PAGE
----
But I wanted to know what my controller (8879 LEGO Power Functions IR Speed Remote Control) was actually sending. So I hooked it up to a scope.
It's a little hard to read, but you can see the 0 bits are shorter than the 1 bits. This picture is the first row of the table below.
|Right STOP button||
1000 0101 1000 1010
|Brake then float, Output 1|
|Left STOP button||
1000 0100 1000 1011
|Brake then float, Output 0|
|Right CW (clockwise)||
0000 0111 0101 1101
|Decrement PWM, Output 1|
|Right CCW (counter-clockwise)||
1000 0111 0100 0100
|Increment PWM, Output 1|
Originally I wrote code to use /sys/class/gpio, and it worked, but was not very reliable. Because user mode code can be interrupted by lots of things going on in the OS, pulses and pauses were often too long. To fix this, you need to disable interrupts, and to do that you need a kernel mode driver. LIRC already had one, so it made sense to use it.
I also looked at using wiringPi, but it has the same timing problem as /sys/class/gpio since it also runs in user mode.
This code runs from http in cgi-bin, so parameters come from the QUERY_STRING environment variable. This complicates the code a little.
Another complication is the toggle bit needs to change for every command sent so multiple "increase speed" commands can be sent for redundancy, but the train only increases speed once. The computer science way to handle this is with a counting semaphore, which is what this code does.
I was disappointed to learn the 8878 LEGO Power Functions Rechargeable Battery Box has a 2 hour auto-shutoff. This means the power will likely be off when I want to run the train remotely. The 88000 LEGO Power Functions AAA Battery Box auto-shutoff can be disabled (by holding down the power button), but AAA batteries don't last very long (they discharge when you look at them).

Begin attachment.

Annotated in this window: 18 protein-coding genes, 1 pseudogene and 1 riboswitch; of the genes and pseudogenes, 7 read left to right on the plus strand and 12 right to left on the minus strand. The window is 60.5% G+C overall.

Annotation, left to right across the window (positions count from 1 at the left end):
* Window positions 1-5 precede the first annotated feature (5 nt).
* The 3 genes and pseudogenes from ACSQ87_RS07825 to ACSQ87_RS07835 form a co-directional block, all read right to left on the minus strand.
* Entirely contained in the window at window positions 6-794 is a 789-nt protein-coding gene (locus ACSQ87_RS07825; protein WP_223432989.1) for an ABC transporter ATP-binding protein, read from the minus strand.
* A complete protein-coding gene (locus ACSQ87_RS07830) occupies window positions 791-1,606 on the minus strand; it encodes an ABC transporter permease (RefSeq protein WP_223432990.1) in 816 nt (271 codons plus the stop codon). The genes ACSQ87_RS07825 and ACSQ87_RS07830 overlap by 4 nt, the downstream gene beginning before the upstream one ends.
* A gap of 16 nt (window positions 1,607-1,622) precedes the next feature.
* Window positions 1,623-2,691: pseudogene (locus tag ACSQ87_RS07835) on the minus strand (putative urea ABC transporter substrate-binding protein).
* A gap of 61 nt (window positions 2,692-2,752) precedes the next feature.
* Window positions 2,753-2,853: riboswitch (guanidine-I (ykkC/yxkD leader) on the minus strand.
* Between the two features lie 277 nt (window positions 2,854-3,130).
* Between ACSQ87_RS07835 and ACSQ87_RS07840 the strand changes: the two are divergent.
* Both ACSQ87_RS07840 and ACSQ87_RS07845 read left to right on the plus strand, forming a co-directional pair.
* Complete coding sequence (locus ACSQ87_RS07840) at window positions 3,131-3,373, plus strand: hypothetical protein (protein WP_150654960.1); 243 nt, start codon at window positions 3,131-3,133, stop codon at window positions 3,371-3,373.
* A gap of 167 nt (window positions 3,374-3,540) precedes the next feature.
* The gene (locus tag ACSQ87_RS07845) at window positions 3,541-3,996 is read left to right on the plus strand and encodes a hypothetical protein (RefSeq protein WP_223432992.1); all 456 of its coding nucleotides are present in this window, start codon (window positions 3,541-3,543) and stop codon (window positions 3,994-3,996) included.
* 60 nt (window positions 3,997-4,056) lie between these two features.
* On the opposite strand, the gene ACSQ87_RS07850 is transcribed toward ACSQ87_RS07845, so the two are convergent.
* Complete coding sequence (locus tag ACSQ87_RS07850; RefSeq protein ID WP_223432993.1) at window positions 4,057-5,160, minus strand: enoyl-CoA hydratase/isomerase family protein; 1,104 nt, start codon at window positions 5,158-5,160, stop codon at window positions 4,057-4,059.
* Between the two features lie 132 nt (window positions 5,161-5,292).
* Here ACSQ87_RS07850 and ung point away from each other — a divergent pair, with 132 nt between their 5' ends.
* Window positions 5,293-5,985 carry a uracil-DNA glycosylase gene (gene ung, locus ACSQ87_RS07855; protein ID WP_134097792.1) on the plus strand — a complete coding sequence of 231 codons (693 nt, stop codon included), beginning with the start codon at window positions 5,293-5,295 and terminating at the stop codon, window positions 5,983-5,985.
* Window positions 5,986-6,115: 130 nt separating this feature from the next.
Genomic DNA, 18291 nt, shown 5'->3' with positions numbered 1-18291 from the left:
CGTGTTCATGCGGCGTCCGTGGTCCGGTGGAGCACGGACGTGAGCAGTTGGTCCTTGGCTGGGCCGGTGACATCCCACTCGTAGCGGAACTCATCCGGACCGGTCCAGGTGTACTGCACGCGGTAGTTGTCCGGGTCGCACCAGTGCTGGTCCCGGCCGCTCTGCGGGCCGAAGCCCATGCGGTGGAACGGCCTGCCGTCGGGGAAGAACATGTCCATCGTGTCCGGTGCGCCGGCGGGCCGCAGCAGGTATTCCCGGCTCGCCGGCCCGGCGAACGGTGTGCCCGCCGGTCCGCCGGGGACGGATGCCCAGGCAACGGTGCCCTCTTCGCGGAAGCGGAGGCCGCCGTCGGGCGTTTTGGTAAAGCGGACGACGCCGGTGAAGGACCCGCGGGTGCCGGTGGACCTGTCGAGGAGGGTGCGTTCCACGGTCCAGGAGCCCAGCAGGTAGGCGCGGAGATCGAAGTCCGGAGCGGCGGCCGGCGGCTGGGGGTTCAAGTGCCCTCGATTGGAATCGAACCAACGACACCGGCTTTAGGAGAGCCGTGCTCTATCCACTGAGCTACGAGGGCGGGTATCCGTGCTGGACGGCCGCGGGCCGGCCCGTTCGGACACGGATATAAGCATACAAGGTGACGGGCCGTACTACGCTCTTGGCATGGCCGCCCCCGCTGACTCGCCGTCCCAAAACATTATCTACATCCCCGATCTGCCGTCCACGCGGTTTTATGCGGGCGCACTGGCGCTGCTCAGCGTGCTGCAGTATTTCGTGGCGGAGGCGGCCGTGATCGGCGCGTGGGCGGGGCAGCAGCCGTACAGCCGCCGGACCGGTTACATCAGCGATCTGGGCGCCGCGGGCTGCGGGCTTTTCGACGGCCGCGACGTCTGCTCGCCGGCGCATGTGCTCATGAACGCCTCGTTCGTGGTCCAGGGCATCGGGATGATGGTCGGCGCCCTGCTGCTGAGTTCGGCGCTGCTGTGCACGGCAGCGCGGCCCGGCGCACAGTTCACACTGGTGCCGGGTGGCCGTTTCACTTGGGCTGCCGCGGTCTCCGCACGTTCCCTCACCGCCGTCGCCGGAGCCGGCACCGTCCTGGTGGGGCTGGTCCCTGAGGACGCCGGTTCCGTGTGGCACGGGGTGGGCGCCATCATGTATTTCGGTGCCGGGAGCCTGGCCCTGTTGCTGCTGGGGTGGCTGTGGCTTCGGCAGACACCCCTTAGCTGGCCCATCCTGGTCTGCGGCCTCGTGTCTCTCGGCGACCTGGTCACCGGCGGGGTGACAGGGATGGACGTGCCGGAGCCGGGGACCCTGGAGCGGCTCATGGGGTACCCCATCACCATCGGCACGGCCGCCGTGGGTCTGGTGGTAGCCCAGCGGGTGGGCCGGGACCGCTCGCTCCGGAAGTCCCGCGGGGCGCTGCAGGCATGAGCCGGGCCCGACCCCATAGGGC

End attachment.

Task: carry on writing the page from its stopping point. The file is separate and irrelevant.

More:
So I needed another solution. I bought two LiPo (Lithium Ion Polymer) batteries and chargers from adafruit.com and wired them up in series using an 8886 LEGO Power Functions Extension Wire.
LiPo batteries are delicate and you must be careful to not overcharge or over discharge them or they could fail or catch fire. So I was careful to buy batteries with built-in overcharge/discharge protection. Most LiPo batteries for radio control toys do not have built-in protection so I couldn't use them.
Here is version 2 which includes two charger boards wired in series.
This worked, but since the train was switched on all the time, the battery died too fast. It only lasted a few days, and I would have to open up the train and charge the battery. And most of the time it wasn't being used.
So I added a LightBlue Bean Bluetooth Low Energy module to control the power and report the battery level. This uses node.js, noble and bean-writer to control the Bean from Raspberry Pi. Whenever the control page is loaded or a button is pressed, battery power is turned on for 5 minutes.
I considered changing everything to a 9V layout, but this has a few disadvantages:
http://aron.ws/projects/lirc_rpi/ Aron Szabo wrote the LIRC driver for an IR LED connected to Raspberry Pi GPIO.
http://visualgdb.com/tutorials/raspberry/LED/ uses /sys/class/gpio to control a GPIO LED.
http://elinux.org/RPi_Low-level_peripherals covers all the different ways to access hardware and how fast they are.
http://wiringpi.com/ looks like another great way to control GPIO's.